Helping my Child with Epilepsy
I attended the family weekend in Shenyang, Liaoning Province in June 2016, which was organized by Project HOPE as part of the organization’s Supporting Children and Families with Epilepsy Initiative in China.
I received the news while I was on a business trip. My 3-year-old son had been diagnosed with epilepsy by Shengjing hospital. How could my son have epilepsy? He did not have the typical symptoms of epilepsy. Once in a while, he would be unable to hold objects and sometimes he would suddenly wake up in his sleep, but those were the extent of his symptoms. I was confused, depressed, sad, and helpless. These thoughts pervaded my mind and refused to leave.
I rushed home as fast as I could. When I saw all eight of my family members, including my grandmother, they were all worried about my son’s health. When I looked into my son’s innocent eyes, I knew I had to do something to help him. For the next several days, I researched the illness on the internet and communicated with Dr. Hua Wang. My wife and I soon realized that epilepsy was not as terrible as it seemed—it could be controlled, and even cured.
The first thing we needed to do was get treatment right away. In the meantime, my wife and I comforted our parents and informed them that epilepsy was slightly difficult to manage, so we should create a positive environment for my son. Of course, we had to let them know that seeking treatment was the best choice. We worked together with doctors, and after a week of treatment, my son’s condition improved greatly. Half a year later, there were no obvious symptoms of epilepsy, and we also adjusted the dosage of his medication. My son was just as normal as the rest of the children his age and was not behind the rest of his classmates. The whole family was relieved and our grandparents no longer believed the rumors surrounding people with epilepsy.
After three years of treatment, my son was 6 years old and his EEG (electroencephalogram) scan showed no signs of epilepsy. At this point, the doctor said that we could reduce the doses of his medication and also gave us strict plans for reducing his dosage. He told us to observe any changes in behavior and to see him for follow-up examinations every three months. We were so filled with joy that we did not completely follow the doctor’s instructions, which led to severe consequences.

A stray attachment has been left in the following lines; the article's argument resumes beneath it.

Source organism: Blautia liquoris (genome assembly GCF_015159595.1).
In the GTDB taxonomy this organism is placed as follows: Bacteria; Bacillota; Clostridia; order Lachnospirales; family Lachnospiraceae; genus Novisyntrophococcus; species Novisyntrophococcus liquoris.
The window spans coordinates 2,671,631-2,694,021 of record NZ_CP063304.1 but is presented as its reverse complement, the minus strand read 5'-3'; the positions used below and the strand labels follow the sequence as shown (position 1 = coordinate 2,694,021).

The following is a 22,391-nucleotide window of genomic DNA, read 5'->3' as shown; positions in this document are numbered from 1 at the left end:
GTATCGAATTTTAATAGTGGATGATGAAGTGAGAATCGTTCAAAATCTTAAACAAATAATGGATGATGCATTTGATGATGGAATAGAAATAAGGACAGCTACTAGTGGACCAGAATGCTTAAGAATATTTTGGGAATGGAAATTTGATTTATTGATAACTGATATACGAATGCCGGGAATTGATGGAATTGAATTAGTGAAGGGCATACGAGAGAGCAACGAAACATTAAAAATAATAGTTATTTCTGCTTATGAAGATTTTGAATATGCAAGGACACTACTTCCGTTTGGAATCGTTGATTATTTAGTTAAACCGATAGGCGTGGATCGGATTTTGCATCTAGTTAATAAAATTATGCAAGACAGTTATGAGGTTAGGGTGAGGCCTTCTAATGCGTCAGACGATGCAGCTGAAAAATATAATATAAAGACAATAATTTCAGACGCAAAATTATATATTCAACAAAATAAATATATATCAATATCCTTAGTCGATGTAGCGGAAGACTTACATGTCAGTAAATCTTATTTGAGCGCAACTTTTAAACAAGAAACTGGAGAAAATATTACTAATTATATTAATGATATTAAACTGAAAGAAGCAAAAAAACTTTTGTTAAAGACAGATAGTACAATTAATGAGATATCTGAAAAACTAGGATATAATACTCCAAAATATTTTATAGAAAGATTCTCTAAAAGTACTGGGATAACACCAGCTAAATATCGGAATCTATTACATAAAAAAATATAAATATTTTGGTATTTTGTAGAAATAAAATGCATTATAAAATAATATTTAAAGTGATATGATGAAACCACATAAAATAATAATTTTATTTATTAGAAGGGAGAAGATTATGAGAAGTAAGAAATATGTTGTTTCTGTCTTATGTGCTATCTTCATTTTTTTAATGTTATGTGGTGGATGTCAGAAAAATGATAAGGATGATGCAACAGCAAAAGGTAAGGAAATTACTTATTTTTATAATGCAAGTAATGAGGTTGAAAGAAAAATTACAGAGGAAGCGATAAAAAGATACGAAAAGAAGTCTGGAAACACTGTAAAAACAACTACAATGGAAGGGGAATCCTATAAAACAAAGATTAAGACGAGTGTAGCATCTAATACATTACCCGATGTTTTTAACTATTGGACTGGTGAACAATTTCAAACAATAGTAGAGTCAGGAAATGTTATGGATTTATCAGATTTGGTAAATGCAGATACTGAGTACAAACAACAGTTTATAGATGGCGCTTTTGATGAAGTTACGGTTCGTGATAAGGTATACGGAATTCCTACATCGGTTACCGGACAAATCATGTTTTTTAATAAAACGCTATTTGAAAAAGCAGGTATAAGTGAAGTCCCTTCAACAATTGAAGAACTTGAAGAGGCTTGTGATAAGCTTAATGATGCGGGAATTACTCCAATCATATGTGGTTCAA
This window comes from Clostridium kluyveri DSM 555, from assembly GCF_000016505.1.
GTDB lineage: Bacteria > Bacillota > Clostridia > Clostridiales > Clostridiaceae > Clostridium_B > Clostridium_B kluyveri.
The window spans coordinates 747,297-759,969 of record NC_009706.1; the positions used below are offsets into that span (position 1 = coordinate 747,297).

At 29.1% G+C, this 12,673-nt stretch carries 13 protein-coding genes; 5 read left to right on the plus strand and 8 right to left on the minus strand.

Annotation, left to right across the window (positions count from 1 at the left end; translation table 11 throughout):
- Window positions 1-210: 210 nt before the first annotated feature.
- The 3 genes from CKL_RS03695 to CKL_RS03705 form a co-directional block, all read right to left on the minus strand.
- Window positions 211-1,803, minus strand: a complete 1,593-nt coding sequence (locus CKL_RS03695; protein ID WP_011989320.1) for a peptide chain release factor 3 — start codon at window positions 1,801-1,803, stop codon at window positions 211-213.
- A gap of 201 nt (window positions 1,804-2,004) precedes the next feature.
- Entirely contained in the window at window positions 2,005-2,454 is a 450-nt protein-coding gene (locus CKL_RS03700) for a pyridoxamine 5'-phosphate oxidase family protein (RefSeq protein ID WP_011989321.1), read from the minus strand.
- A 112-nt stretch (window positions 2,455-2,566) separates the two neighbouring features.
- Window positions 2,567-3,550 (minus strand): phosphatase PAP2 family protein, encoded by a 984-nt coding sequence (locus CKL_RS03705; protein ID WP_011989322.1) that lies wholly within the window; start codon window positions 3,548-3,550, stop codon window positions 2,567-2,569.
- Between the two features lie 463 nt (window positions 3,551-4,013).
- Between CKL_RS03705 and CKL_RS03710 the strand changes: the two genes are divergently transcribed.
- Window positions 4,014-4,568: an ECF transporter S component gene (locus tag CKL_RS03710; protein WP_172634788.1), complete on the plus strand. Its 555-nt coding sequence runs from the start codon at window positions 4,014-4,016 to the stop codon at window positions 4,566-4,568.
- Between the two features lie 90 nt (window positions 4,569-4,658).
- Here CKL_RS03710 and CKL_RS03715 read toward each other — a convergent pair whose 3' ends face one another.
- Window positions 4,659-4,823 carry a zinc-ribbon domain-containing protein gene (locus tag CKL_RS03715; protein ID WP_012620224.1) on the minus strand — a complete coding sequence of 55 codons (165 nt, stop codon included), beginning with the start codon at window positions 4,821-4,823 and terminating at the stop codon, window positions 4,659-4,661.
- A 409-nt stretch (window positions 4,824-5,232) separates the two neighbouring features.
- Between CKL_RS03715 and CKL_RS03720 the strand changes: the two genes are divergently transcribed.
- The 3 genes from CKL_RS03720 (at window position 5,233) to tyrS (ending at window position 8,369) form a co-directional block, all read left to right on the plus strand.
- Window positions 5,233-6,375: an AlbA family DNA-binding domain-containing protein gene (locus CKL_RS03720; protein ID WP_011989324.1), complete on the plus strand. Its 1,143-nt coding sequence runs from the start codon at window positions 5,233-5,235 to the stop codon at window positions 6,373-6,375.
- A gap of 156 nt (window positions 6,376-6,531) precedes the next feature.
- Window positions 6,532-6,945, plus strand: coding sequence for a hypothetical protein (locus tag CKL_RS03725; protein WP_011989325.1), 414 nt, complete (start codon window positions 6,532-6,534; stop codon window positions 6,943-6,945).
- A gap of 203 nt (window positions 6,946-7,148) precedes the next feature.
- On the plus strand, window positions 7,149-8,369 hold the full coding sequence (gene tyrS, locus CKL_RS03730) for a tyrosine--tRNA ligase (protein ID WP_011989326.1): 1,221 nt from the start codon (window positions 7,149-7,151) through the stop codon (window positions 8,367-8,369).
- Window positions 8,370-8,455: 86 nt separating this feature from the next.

In the time between his half-year reduced dose treatments, my son grew from 110 cm to 130 cm, his weight increased from 20 kg to 30 kg, and he did not have any symptoms. We were happy to see him growing and thought that it was the result of his reduced medication dosage, which is why we did not take him to the hospital for follow-ups. A month before he was scheduled to start elementary school, he had suddenly relapsed. We were puzzled. Why? Why did this happen again?
We received the answer from Dr. Wang, a leading neurologist involved with Project HOPE’s epilepsy program. He said that with my son’s increasing height and weight, the reduced dosage was no longer effective. Thus, his condition could not be controlled.
A careless mistake had resulted in a recurrence of his illness. We had no choice but to start over again. We followed Dr. Wang’s advice and spoke with my son’s teachers in school so that they could understand his situation. At the same time, we told my son that he was the same as everyone else, but that he only needed to take medicine. We also encouraged him to participate in school activities that he was capable of doing.
Although the journey was not what we had expected, his condition is now under control. However, we realized that we needed to pay more attention to his behavioral changes, such as difficulty paying attention in class. Any unusual behaviors were reported to the doctor during follow-up exams. Through this experience, we gained a much better understanding of epilepsy.
Dr. Wang then introduced us to the Rainbow Bridge Summer Camp, where we learned more about the condition. After the camp, my wife and I decided to be more conscious about the symptoms associated with epilepsy. We proactively discussed our observations with the doctor and sought the best treatment available so that my son could live a normal life in his future.
For the past several years during my son’s treatment, I realized that epilepsy was not the end of the world. The worst part of the journey was being ignorant, unconfident, and careless. We also realized that love and support from family were the most important parts of my son’s treatment.
I attended the family weekend in Shenyang, Liaoning Province in June 2016, which was organized by Project HOPE as part of the organization’s Supporting Children and Families with Epilepsy Initiative in China. During the family weekend, Project HOPE guided parent-child games and psychologists gave psychotherapy to the families. After attending the weekend and listening to the lectures they offered, I will pay more attention to comorbidity of epilepsy.